You can’t play a game of Quidditch without hopping on a broom and leaping into the air. So when Potter decides it’s time to compete, he’ll do just that. Meanwhile, the player will be responsible for maneuvering Potter through a series of star-shaped rings that appear in the level. These stars give you extra time, which is noted on screen by the color of the next star you encounter (if it’s red, you’re nearly out of time).

While cool at first, this mini-game isn’t much more than a glorified and graphically rich arcade flight sim – a really primitive one where the only goal is to keep moving. Assuming you last till the end, the Golden Snitch will be acquired automatically.

Let’s Make a Potion

Harry Potter meets Cooking Mama? Not quite. In this frequent mini-game, players must take a whole bunch of weird ingredients (bugs, poison, various liquids, etc.), drop them in a caldron and heat or stir until the color changes. Heating requires a few pumps from the right thumbstick (push it up and down until it reaches the desired color); stirring requires a few spins (turn it counter-clockwise). Each potion-making session is timed, which can make it a little more challenging than, say, dodging a poorly thrown blast of magic. But it doesn’t take long before this becomes repetitive.

New ingredients are constantly being added to try and expand the variety, but that only makes the process take longer (more ingredients means longer potions). The game also expands on what you have to do to complete the potion. In the beginning you won’t have to shake (push the thumbstick up and down) an ingredient before adding it; after a while, however, certain potions will require that you do so.

Still, it isn’t enough. Potion-making might – a big might – appeal to young girls, but that seems to conflict with the rest of the game. It’s not anti-girl or anything, but it doesn’t feel like a game that women of any age will flock to.

Harry Potter and the Half-Blood Prince isn’t a horrible game by any means, but its gameplay doesn’t extend past two mini-games and a bunch of spell-based battles. Diehard Harry Potter fans will like it but they probably won’t love it. Rent it for certain – and definitely play it before making a purchase.
Review Scoring Details for Harry Potter and the Half-Blood Prince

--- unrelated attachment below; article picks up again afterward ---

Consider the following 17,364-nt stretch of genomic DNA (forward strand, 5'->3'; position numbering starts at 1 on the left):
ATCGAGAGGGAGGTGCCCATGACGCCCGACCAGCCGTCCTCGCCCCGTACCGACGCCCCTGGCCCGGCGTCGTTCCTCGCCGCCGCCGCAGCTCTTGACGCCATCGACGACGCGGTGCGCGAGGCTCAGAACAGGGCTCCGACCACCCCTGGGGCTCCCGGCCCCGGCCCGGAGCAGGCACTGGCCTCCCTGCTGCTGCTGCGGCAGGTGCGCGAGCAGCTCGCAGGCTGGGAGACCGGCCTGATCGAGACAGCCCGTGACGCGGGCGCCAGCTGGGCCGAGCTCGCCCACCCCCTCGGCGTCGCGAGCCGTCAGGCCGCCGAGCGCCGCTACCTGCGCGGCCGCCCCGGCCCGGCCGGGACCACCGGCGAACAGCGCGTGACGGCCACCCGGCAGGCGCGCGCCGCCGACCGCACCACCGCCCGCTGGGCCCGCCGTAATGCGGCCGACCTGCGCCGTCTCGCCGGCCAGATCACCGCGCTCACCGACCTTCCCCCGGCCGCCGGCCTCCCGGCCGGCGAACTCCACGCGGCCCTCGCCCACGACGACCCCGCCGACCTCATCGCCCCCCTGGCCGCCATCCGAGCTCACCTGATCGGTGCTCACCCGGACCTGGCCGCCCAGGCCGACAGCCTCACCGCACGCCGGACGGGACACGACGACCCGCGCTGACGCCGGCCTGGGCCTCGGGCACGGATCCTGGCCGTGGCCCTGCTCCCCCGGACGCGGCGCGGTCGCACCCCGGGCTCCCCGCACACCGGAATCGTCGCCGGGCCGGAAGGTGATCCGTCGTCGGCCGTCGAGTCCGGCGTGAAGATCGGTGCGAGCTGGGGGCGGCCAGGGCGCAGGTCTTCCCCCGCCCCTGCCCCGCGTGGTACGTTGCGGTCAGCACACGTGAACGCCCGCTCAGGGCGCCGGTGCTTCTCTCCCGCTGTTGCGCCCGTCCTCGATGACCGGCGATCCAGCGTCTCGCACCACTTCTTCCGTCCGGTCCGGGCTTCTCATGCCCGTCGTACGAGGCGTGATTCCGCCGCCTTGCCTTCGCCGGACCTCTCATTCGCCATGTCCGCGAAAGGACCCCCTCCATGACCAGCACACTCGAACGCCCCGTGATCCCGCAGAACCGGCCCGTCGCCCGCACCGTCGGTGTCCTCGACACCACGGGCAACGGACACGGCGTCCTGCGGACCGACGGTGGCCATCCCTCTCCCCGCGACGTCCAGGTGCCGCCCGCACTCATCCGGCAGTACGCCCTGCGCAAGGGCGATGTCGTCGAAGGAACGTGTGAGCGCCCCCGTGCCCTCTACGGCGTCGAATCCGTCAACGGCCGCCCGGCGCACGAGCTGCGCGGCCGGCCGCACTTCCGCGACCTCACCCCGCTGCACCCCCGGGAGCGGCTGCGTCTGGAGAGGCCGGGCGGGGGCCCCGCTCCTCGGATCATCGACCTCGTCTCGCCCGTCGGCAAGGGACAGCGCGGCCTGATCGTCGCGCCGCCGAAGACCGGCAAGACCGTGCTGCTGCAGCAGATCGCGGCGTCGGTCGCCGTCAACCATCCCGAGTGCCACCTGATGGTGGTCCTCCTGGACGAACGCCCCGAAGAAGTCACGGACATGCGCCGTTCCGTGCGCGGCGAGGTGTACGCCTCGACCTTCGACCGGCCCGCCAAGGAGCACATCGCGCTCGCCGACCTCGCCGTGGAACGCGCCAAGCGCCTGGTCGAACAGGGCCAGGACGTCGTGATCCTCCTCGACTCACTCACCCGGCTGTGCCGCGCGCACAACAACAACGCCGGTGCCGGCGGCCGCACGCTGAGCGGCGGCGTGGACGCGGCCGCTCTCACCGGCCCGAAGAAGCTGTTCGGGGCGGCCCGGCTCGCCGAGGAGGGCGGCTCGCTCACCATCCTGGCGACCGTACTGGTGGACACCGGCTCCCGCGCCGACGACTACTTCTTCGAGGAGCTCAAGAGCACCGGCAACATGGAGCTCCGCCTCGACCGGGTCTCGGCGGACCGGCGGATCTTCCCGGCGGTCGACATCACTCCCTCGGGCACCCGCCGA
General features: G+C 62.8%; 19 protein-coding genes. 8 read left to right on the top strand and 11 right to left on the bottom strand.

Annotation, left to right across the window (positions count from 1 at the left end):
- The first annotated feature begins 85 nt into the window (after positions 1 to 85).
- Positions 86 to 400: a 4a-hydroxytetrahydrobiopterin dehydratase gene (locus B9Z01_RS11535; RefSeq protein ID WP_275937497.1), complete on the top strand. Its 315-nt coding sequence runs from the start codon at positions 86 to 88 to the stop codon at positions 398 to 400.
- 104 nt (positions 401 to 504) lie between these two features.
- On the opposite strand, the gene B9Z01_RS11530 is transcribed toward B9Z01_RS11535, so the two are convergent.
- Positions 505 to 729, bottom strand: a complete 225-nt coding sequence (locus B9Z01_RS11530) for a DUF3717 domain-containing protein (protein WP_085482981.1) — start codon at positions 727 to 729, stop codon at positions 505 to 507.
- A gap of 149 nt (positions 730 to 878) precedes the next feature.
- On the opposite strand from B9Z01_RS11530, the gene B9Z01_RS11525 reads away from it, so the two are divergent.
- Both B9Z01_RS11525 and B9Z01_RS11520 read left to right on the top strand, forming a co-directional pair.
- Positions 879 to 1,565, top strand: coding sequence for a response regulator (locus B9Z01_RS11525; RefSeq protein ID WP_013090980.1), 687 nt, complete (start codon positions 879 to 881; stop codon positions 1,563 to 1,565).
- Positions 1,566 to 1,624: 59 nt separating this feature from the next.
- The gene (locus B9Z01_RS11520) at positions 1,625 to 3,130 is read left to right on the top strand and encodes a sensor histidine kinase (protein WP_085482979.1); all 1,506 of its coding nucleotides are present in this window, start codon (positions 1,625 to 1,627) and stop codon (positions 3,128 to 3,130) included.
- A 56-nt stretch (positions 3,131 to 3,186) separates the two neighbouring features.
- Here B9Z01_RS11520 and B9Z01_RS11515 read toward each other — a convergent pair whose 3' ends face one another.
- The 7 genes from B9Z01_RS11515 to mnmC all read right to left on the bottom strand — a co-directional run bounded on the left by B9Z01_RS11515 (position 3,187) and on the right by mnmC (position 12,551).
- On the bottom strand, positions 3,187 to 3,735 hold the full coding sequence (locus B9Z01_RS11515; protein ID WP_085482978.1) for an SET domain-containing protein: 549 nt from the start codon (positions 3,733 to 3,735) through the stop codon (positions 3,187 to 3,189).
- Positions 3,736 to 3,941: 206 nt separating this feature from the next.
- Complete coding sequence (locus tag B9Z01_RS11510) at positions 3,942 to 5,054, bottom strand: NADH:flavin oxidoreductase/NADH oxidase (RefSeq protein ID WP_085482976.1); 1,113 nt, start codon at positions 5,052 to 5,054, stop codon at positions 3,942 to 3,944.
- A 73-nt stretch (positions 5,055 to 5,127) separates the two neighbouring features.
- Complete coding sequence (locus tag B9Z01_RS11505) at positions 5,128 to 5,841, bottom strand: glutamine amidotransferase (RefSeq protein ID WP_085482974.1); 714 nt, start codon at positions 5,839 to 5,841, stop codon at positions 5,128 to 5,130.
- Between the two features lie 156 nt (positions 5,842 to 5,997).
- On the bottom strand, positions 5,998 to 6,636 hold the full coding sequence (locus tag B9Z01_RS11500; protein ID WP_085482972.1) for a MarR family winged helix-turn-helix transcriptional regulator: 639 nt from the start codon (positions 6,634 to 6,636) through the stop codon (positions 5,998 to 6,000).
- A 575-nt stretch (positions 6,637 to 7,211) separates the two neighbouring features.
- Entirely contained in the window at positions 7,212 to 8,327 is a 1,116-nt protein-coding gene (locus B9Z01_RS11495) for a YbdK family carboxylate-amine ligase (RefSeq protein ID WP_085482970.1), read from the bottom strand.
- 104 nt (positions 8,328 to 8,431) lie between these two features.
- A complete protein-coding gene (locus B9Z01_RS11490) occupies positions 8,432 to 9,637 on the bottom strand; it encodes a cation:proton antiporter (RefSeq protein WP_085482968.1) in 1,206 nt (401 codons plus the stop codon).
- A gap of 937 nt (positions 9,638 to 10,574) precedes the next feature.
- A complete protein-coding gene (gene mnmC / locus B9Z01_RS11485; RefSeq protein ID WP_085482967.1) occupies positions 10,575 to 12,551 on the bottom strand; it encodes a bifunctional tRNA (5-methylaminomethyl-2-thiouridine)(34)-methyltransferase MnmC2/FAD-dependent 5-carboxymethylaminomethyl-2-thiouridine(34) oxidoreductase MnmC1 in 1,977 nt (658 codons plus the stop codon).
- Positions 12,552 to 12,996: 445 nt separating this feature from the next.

Gameplay: 6.6
Each game type (flying, battling and making potions) is decent at first. One of them – battling – stays entertaining. Not monumentally addictive, but good enough to keep you playing. The other two, however, are much too easy and much too repetitive.

Graphics: 8
Potter's world looks good, but the character designs are the best part. Just be sure and brace yourself for when they open their mouths. The effect isn't pretty.

Sound: 8.3
Ignore the voice acting and embrace the score. Wait, who am I kidding? I don't have to tell you that. You're going to love this music no matter what.

Difficulty: Easy
There were moments when I stepped out of my room, stood in the hallway and peeked over at the TV in another room – all the while playing the Half-Blood Prince successfully.

Concept: 6.8
Harry Potter games need more than Quidditch flying, magic battles and potion development.

Multiplayer: 5
Club Dueling for two, which is fun for about 20 minutes.

Overall: 6.9
Before playing Harry Potter and the Half-Blood Prince, you should first be a huge Harry Potter fan. Second, you should have a high tolerance for backtracking and mini-game repetition. Third, you must be able to enjoy a game that isn't challenging (some players just can't do that). There are tons of trivial, easily-awarded trophies and a bunch of other collectible extras that should appeal to a certain crowd. But for most, this game won't outlast the lifespan of a rental.

Artikel Terkait

By Djenggot with 0 comments


Leave a Reply